Medical students need mentors

by Berry Pierre

As I was browsing one of my favorite sites, Student Doctor, it hit me that a lot of the pre-medical students have no clue how to go about removing the prefix from their title.

This is a problem that I know of very well because I was in their same position when I was an undergraduate. Growing up I knew that I wanted to be a doctor but had no idea about how to go about and do it. I wasn’t fortunate enough to have any relatives or friends in the field so I just assumed get good grades and I would be on my way.

It wasn’t until a chance encounter in the FSU career center with Mrs. Anderson, who was the advisor for the pre-med organization that I actually began to have any sense of mentorship in pursuit to this career. I tell undergrad students all the time I would not be in the position I am in now without that organization. I was so lost in the darkness of becoming a doctor that I had no clue how much help I would need. I believe that the same is still true today 4 years later for our undergrads.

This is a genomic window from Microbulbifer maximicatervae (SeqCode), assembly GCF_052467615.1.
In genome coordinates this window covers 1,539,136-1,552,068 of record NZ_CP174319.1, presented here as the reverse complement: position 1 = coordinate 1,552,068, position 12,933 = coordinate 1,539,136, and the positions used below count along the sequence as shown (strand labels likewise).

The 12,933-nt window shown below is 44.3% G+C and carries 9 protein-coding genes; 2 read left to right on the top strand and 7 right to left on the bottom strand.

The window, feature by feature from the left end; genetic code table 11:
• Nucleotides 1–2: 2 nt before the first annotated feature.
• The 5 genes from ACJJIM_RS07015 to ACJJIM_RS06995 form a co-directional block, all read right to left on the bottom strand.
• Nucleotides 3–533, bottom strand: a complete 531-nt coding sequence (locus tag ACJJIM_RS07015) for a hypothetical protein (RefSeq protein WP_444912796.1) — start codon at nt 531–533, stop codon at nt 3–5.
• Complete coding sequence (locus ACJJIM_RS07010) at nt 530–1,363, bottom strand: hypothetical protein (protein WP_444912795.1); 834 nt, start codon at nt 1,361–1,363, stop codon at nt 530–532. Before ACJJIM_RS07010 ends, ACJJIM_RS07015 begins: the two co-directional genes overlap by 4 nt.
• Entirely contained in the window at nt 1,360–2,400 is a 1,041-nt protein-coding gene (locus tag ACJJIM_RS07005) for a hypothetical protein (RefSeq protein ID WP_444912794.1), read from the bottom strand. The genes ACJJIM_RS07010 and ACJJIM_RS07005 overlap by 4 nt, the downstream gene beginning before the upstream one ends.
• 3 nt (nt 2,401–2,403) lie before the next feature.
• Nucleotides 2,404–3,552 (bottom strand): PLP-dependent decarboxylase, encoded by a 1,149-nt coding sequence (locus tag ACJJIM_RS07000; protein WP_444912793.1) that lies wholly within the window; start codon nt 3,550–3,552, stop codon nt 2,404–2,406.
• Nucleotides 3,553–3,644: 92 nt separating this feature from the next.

Questions like these are repeatedly asked:

  • How important are grades?
  • Does failing a class mean no more medical school? (I can assure you it doesn’t)
  • Do you know of physicians I can shadow?
  • What to say during an interview?

I know that I wasn’t the only medical student who needed that mentorship to help get them to where they are today but it seems like many of us who worked so hard to get through the door forgot to keep it open for those coming after us.

Please believe that the need to have a mentor may have begun before we became medical students but it continues all the way through our careers. Just like we expect someone to be there when we need professional advice let us make sure that we are there to help those behind us.

Berry Pierre is a medical student who blogs at Dr. Pierre’s Blog.

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  • Luai

    I absolutely agree with you. I was in the same situation you were in. At our school we decided to take action ourselves. We created a highschool mentorship program, an undergraduate mentorship program for pre-health students and The MS4′s created a medical student mentorship program with ED residents. I think the students should be the valuable resource for the other students that are going through this process. This is where the See one, Do one, Teach one rule works beyond just the medical meaning we put behind it

  • Dr. Butler

    Great idea.

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